[12 August 2009]
PopMatters Contributing Editor
The current slump in RomCom success shouldn’t be a surprise. Hollywood, hopeless for what to do with their latest up and coming starlets, seems sold on the notion of putting each and every one into as feeble a fake wish fulfillment fantasy as possible. It used to be, Meg Ryan and Julia Roberts got all the feel good guy/gal scripts. Now, Tinseltown churns them out with unconscionable regularity. In fact, the only thing that differentiates the multiple takes on this material is the artistic approach applied. Sometimes, the standard is used. In other instances, attempted invention leads to lameness. Look at the three soundtracks being discussed today as part of Short Ends and Leader‘s standard Surround Sound update. Each one proposes to be a witty, warm look at the neverending battle between the sexes. Instead, one is dull, another dumb, with only the third doing something both unique and novel.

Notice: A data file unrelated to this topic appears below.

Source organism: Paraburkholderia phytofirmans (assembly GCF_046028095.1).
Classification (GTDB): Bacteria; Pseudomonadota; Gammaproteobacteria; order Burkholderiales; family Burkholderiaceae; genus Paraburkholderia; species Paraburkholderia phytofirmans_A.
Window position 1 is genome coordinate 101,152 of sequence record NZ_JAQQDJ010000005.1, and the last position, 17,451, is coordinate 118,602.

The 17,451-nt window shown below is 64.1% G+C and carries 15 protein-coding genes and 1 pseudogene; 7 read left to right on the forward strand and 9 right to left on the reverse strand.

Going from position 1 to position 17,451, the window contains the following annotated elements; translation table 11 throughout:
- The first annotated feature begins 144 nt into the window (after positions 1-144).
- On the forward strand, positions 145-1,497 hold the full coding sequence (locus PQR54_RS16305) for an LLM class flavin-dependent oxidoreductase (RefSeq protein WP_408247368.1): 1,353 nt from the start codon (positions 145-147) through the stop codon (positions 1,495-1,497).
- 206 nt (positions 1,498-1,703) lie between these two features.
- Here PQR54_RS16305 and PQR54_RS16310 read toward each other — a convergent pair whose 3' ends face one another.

It’s a difference that’s actually reflected in the musical accompaniments to each effort. When it comes to Mychael Danna’s backdrop for the big screen adaptation of Audrey Niffenegger’s celebrated sci-fi weeper, it’s all clichés and sonic commonality. On the other hand, Aaron Zigman’s work on the Gerard Butler/Katherine Heigl stereotype-a-thon reeks of the kind of onscreen schizophrenia the movie - and its mannered characters - seem to suffer from. Only the brilliant Marc Webb deconstruction of the entire genre gets it right. By relying on moan and groan gods like Morrissey and Regina Spektor to make its point, the sonic setting perfectly reflects the differing dynamics between each one of these 500 days - give or take a few.